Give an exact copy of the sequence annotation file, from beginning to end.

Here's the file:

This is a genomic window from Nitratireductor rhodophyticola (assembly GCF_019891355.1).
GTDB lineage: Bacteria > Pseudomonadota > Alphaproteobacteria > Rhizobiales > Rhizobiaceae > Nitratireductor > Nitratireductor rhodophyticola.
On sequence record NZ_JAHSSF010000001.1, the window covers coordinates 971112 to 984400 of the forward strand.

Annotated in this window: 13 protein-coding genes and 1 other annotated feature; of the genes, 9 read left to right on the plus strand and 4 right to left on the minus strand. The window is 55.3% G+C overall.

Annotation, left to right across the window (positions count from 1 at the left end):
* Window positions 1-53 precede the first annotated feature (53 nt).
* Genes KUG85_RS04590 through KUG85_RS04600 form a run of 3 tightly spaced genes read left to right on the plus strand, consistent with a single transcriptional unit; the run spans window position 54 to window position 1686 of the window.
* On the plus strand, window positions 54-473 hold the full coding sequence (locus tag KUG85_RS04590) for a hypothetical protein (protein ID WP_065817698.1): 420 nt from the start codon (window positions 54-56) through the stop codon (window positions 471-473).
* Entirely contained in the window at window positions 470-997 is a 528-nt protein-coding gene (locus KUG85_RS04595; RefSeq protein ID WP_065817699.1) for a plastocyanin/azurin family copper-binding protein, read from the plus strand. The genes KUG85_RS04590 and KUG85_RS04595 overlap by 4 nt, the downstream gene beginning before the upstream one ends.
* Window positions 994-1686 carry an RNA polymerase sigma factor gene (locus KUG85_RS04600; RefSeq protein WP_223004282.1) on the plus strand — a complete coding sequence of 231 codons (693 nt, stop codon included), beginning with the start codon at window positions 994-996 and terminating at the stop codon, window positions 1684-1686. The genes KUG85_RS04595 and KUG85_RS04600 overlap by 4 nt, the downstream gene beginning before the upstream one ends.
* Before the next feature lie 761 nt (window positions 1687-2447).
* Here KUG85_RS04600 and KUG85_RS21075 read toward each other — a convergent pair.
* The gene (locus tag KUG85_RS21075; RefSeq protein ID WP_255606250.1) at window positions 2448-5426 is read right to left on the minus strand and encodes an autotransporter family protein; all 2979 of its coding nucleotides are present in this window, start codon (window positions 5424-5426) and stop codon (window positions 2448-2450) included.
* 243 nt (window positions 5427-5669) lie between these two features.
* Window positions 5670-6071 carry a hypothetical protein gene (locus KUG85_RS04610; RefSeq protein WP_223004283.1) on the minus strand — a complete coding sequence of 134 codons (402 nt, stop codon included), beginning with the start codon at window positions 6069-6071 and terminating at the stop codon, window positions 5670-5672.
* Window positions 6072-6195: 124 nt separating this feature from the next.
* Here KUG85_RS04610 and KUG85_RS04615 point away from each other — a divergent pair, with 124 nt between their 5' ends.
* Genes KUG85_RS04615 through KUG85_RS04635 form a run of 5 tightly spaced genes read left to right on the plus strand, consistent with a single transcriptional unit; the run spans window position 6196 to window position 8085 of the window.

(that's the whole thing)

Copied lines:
This is a genomic window from Nitratireductor rhodophyticola (assembly GCF_019891355.1).
GTDB lineage: Bacteria > Pseudomonadota > Alphaproteobacteria > Rhizobiales > Rhizobiaceae > Nitratireductor > Nitratireductor rhodophyticola.
On sequence record NZ_JAHSSF010000001.1, the window covers coordinates 971112 to 984400 of the forward strand.

Annotated in this window: 13 protein-coding genes and 1 other annotated feature; of the genes, 9 read left to right on the plus strand and 4 right to left on the minus strand. The window is 55.3% G+C overall.

Annotation, left to right across the window (positions count from 1 at the left end):
* Window positions 1-53 precede the first annotated feature (53 nt).
* Genes KUG85_RS04590 through KUG85_RS04600 form a run of 3 tightly spaced genes read left to right on the plus strand, consistent with a single transcriptional unit; the run spans window position 54 to window position 1686 of the window.
* On the plus strand, window positions 54-473 hold the full coding sequence (locus tag KUG85_RS04590) for a hypothetical protein (protein ID WP_065817698.1): 420 nt from the start codon (window positions 54-56) through the stop codon (window positions 471-473).
* Entirely contained in the window at window positions 470-997 is a 528-nt protein-coding gene (locus KUG85_RS04595; RefSeq protein ID WP_065817699.1) for a plastocyanin/azurin family copper-binding protein, read from the plus strand. The genes KUG85_RS04590 and KUG85_RS04595 overlap by 4 nt, the downstream gene beginning before the upstream one ends.
* Window positions 994-1686 carry an RNA polymerase sigma factor gene (locus KUG85_RS04600; RefSeq protein WP_223004282.1) on the plus strand — a complete coding sequence of 231 codons (693 nt, stop codon included), beginning with the start codon at window positions 994-996 and terminating at the stop codon, window positions 1684-1686. The genes KUG85_RS04595 and KUG85_RS04600 overlap by 4 nt, the downstream gene beginning before the upstream one ends.
* Before the next feature lie 761 nt (window positions 1687-2447).
* Here KUG85_RS04600 and KUG85_RS21075 read toward each other — a convergent pair.
* The gene (locus tag KUG85_RS21075; RefSeq protein ID WP_255606250.1) at window positions 2448-5426 is read right to left on the minus strand and encodes an autotransporter family protein; all 2979 of its coding nucleotides are present in this window, start codon (window positions 5424-5426) and stop codon (window positions 2448-2450) included.
* 243 nt (window positions 5427-5669) lie between these two features.
* Window positions 5670-6071 carry a hypothetical protein gene (locus KUG85_RS04610; RefSeq protein WP_223004283.1) on the minus strand — a complete coding sequence of 134 codons (402 nt, stop codon included), beginning with the start codon at window positions 6069-6071 and terminating at the stop codon, window positions 5670-5672.
* Window positions 6072-6195: 124 nt separating this feature from the next.
* Here KUG85_RS04610 and KUG85_RS04615 point away from each other — a divergent pair, with 124 nt between their 5' ends.
* Genes KUG85_RS04615 through KUG85_RS04635 form a run of 5 tightly spaced genes read left to right on the plus strand, consistent with a single transcriptional unit; the run spans window position 6196 to window position 8085 of the window.